Our first toast is to Yom Truah, the Day of Reawakening.  “Truah!” shouts the shofar, blasting the alarm buried in your soul. The shofar wakes us up, and it amplifies our voices, making our prayers heard. Move in your body, stand in your power and be loud. 

Together, we raise a glass and make a Toast to Reawakening from Psalm 118: 
“From the narrowness of distress, I called to God; and God answered me with the breath of Divine relief. You have heard my voice; do not shut Your ear.”  

Blessing for Hearing the Shofar 
Baruch atah Adonai Eloheinu melekh ha-olam asher kidshanu b’mitzvotav v’tzivanu lishmoa kol shofar.
We praise You, Eternal God, Ruler of the universe, who has made us holy with commandments, and who has commanded us to hear the voice of the shofar.

Reflection Questions for Yom Truah - Day of Reawakening
When was I asleep in the past year? 
What do I want to be alert to in the year to come?

Source : Rebecca Missel

High Holidays in Five Senses 

As the light and the weather shift in this sacred time of transition, we're invited to enter a new season and a new year. Take a deep breath as you consider how each of your senses connects to the High Holidays.

What do the High Holidays smell like? 

They smell of freshly-baked sweet challah, the vanilla-y pages of an old book, your grandfather’s aftershave, the tang of the etrog and the perfume of lulav branches.

What do the High Holidays feel like?  

They feel like fists beating on chests, shifting your tush on a wooden pew in an unairconditioned sanctuary, running your fingers through the fringes of a tallit, dropping crumbs into the water as you cast your sins away, sticky honey dripping onto your fingers.

What do the High Holidays taste like?  

They taste of honey, pomegranates, apples, dates, carrots and squash, sweet challah with raisins, tsimmes and taiglach, shirin polo and khoresh fesenjan, hoppin john and greens.

What do the High Holidays look like?

They look like a room of people wearing their best new outfits, palm branches carefully placed on top of a tiny hut, the entire scroll of the Torah unrolled and encircling everyone, your grandmother’s china hauled out from its secure hiding place and arranged on the table.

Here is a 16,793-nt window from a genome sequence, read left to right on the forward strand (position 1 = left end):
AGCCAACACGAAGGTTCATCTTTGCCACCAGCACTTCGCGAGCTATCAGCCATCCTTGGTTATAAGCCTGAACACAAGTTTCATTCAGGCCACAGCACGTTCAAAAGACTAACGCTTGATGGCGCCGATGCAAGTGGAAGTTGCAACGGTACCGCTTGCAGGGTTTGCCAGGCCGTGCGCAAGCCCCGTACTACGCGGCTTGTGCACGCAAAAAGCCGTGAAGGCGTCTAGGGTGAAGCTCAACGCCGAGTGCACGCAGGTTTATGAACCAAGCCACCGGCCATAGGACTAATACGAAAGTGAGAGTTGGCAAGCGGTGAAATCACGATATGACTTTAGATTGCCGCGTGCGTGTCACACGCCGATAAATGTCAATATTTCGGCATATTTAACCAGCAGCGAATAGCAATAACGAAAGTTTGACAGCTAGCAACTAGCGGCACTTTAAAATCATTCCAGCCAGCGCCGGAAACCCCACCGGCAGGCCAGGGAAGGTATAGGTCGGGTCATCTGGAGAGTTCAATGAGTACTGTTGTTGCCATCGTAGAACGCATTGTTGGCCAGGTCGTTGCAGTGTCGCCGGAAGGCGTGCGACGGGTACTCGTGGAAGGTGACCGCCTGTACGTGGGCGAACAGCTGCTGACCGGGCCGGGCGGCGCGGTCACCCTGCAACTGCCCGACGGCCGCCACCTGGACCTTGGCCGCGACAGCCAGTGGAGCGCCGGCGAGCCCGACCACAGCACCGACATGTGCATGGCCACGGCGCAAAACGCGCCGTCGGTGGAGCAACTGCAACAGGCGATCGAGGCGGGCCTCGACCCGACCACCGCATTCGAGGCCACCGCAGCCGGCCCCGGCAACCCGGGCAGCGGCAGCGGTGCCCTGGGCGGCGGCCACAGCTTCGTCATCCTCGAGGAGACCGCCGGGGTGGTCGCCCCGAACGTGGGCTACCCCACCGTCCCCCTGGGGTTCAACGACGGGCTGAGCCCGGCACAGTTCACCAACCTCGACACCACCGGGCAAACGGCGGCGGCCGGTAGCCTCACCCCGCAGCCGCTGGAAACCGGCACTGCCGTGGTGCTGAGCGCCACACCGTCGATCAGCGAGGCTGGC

What do the High Holidays sound like?

They sound like the blast of the shofar, the crunch of newly-fallen leaves, the mumbles of people stumbling through prayers said sporadically, shouts of “Shana tova!” and hymns at once deeply familiar and utterly foreign.


The shehechiyanu blessing thanks the creator for giving us life, sustaining us, and allowing us to reach this day. This blessing is said at momentous occasions, and tonight counts because it is the night when we can finally look back on the whole previous year. We made it! Whether bitter or sweet, difficult or fun, tonight we celebrate and feel grateful for making it to today, and to this table to reflect with people we care about.

בָּרוּך אַתָּה יי אֱלֹהֵינוּ מֶלֶך הָעוֹלָם שֶׁהֶחֱיָנוּ וקְִיְמָּנוּ והְִגִיּעָנוּ לַזְמַן הַזֶה

Barukh ata adonai elohenu melekh ha’olam, shehecheyanu, v’kiyimanu, v’higiyanu la’z’man ha’zeh

Blessed are You, Adonai our God, Ruler of the Universe who has given us life, sustained us, and allowed us to reach this day.

Challah Blessing
Source : Trisha Arlin

As we wash our hands
We pray,
Blessed is the Soul of the Universe,
Breathing us in and breathing us out.
May our breaths continue
And our health and the health of all
Be preserved
In this time of sickness and fear of sickness.
Holy Wholeness,
We take as much responsibility for this as we can
By observing the obligation to wash our hands
For as long as it takes to say this prayer.

בָּרוּךְ אַתָּה הָ׳ אֱלֹהֵינוּ מֶלֶךְ הָעוֹלָם אֲשֶׁר קִדְּשָׁנוּ בְּמִצְוֹתָיו וְצִוָּנוּ עַל נְטִילַת יָדַיִם

Barukh atah adonai eloheinu melekh ha-olam asher kidshanu b'mitzvotav v'tzivanu al netilat yadayim

Blessed are you, our God, ruler of the universe, who sanctified us with God's commandments and instructed us on washing hands 

Challah Blessing